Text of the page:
Hundreds of Seattleites marched through downtown and occupied a major intersection in peaceful protest on Saturday.
PROTESTS IN SUPPORT of the Occupy Wall Street movement that began in New York have been growing in Seattle over the last few weeks. I can hear them, and occasionally see them, from my apartment, but until yesterday I never joined in. While I applaud those who voice their opinions through civil disobedience, I (and many others, it seems) was unclear on exactly what they were protesting.
I headed to Westlake Center for Occupy Seattle‘s planned march Saturday evening. Signs and statements ranged from reasonable to comical to Communist. I didn’t agree with everything I heard and saw, but that’s not the point. The point is when this many people ranging so drastically in ages, religious beliefs, political beliefs, occupations and personalities come together because they feel something is wrong, it’s probably worth paying attention to what they have to say.
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In response to the city regulations stating that structures such as tents, tarps and even unattended umbrellas are not allowed in Westlake Park, one protestor has set up a "box home" directly across the street from the park. Occupy Seattle is encouraging protestors to call the mayor's office and insist they be allowed to protect themselves from the rain, as sleeping under the awnings is also forbidden.
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Many protestors chose to remain anonymous using bandannas, scarves, or Guy Fawkes masks.
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Minutes before the march began, protestors prepared signs to hand out to newcomers.
Crowds began gathering Saturday morning at Westlake Park for a rally at noon. When the march began, many left behind messages in chalk on the ground.
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The march started at 5pm with chants of "They say cut back, we say fight back." Protestors headed down 4th Avenue, keeping to the sidewalk and obeying traffic lights.
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Protestors marched through the financial district and past the public library before turning left on Marion, heading for the Columbia Tower.
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Many parents brought their children, some carrying signs, others sitting in strollers festooned with banners and ribbons. Later, protest organizers asked that parents remove their children from the sit-in when police began calling for back-up.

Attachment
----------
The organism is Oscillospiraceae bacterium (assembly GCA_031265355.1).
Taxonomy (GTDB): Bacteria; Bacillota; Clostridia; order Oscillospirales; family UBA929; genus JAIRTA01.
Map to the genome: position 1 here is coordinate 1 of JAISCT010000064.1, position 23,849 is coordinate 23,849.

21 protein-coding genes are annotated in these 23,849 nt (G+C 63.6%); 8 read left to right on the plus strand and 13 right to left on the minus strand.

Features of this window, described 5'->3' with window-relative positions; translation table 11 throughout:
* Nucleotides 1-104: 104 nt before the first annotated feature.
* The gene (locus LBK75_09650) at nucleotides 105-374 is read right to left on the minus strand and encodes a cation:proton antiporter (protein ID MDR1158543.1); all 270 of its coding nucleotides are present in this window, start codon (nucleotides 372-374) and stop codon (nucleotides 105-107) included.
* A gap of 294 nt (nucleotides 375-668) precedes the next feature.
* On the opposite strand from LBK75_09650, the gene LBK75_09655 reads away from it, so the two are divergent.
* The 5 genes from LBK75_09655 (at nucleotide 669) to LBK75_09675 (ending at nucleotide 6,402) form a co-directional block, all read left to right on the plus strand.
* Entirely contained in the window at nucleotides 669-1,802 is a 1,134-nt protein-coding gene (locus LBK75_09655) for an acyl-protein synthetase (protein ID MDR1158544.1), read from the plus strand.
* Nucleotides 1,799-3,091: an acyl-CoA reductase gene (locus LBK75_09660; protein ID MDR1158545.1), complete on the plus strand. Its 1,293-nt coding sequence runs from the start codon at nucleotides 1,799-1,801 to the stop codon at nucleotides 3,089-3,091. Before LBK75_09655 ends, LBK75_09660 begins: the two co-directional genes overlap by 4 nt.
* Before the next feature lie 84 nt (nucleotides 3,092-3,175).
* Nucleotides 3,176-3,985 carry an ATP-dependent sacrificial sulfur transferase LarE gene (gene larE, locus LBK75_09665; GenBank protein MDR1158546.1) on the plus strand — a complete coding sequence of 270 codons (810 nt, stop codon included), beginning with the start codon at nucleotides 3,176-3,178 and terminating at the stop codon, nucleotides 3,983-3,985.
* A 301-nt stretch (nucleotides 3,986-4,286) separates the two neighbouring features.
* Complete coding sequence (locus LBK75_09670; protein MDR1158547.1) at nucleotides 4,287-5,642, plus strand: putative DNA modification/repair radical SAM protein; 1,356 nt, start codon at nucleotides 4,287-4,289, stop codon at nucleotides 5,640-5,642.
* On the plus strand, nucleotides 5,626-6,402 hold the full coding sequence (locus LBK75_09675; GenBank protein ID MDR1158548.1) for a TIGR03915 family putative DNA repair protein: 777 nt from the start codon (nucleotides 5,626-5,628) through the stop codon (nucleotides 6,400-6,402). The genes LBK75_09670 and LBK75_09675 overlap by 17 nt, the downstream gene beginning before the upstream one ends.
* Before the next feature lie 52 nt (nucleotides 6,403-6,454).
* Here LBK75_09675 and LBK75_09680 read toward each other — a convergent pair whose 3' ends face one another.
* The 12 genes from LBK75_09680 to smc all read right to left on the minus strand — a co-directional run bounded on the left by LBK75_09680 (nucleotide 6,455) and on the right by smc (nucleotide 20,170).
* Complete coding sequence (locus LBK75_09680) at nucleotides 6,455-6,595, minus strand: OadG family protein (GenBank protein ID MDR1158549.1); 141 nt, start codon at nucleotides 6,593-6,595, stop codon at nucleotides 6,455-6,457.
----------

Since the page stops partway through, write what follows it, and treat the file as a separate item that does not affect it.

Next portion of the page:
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The march stopped at the Bank of America 5th Avenue Plaza. Some protestors gathered around the front of the building, while others followed this anonymous "pied piper" up the escalators to the second level patio.
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The atmosphere turned festive, with a small group of protestors playing drums and guitars while others danced.
After half an hour in front of the plaza, the march continued back to Westlake Center.
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This time, protestors filled the streets, blocking traffic on 4th Avenue.
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Demonstrators chanted "We are the 99%" and "Whose street? Our street."
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At the intersection of 4th Avenue and Pike Street, the group sat. One protest organizer on a megaphone informed the crowd that the police had asked them to move, and that they were free to do so if they wished.
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Police on bicycles and on mounted patrol controlled traffic. After ten minutes of sitting, a protest organizer informed the crowd that police had called for back-up.
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Protest organizers asked parents to remove their children from the sit-in. When police issued another warning, one organizer asked the crowd if they would like to hold the general assembly scheduled at 6:30pm there in the street, or if they would prefer to move back to Westlake Park as planned. "We'll take a vote. We're a democracy," he said. Organizers helped tally the votes.
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Demonstrators voted to move the general assembly to Westlake Park and cleared the streets. Two protestors chose to stay seated in the intersection. According to The Seattle Times, they were arrested.
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Michelle is a musician, writer, and teacher just trying to see the world while doing what she loves for a living. She's taught ESL in Salvador, Brazil and kindergarten in Suwon, Korea, and now she's a full-time freelance writer living in Seattle (just to keep the city alliteration going). She'll try pretty much any food once and believes coffee is its own food group.